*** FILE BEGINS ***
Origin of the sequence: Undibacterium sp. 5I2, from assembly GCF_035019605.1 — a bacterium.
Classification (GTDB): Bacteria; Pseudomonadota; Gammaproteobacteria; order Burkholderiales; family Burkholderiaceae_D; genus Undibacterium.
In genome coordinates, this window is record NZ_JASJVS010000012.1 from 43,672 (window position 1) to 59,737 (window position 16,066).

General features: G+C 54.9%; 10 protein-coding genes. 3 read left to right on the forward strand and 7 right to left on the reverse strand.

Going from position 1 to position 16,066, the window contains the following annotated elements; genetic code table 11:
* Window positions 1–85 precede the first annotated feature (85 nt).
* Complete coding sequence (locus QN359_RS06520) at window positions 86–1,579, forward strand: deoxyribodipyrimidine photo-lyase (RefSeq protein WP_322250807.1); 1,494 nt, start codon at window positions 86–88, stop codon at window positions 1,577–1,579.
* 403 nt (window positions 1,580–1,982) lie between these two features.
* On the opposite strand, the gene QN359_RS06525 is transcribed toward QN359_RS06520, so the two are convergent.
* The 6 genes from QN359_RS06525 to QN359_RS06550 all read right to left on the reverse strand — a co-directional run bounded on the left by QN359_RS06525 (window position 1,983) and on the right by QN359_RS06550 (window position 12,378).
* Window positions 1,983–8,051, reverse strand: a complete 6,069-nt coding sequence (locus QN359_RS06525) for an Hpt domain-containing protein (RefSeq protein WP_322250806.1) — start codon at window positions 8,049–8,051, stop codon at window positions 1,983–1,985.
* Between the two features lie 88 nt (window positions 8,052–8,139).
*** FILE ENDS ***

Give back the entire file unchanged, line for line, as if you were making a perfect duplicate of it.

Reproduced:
Origin of the sequence: Undibacterium sp. 5I2, from assembly GCF_035019605.1 — a bacterium.
Classification (GTDB): Bacteria; Pseudomonadota; Gammaproteobacteria; order Burkholderiales; family Burkholderiaceae_D; genus Undibacterium.
In genome coordinates, this window is record NZ_JASJVS010000012.1 from 43,672 (window position 1) to 59,737 (window position 16,066).

General features: G+C 54.9%; 10 protein-coding genes. 3 read left to right on the forward strand and 7 right to left on the reverse strand.

Going from position 1 to position 16,066, the window contains the following annotated elements; genetic code table 11:
* Window positions 1–85 precede the first annotated feature (85 nt).
* Complete coding sequence (locus QN359_RS06520) at window positions 86–1,579, forward strand: deoxyribodipyrimidine photo-lyase (RefSeq protein WP_322250807.1); 1,494 nt, start codon at window positions 86–88, stop codon at window positions 1,577–1,579.
* 403 nt (window positions 1,580–1,982) lie between these two features.
* On the opposite strand, the gene QN359_RS06525 is transcribed toward QN359_RS06520, so the two are convergent.
* The 6 genes from QN359_RS06525 to QN359_RS06550 all read right to left on the reverse strand — a co-directional run bounded on the left by QN359_RS06525 (window position 1,983) and on the right by QN359_RS06550 (window position 12,378).
* Window positions 1,983–8,051, reverse strand: a complete 6,069-nt coding sequence (locus QN359_RS06525) for an Hpt domain-containing protein (RefSeq protein WP_322250806.1) — start codon at window positions 8,049–8,051, stop codon at window positions 1,983–1,985.
* Between the two features lie 88 nt (window positions 8,052–8,139).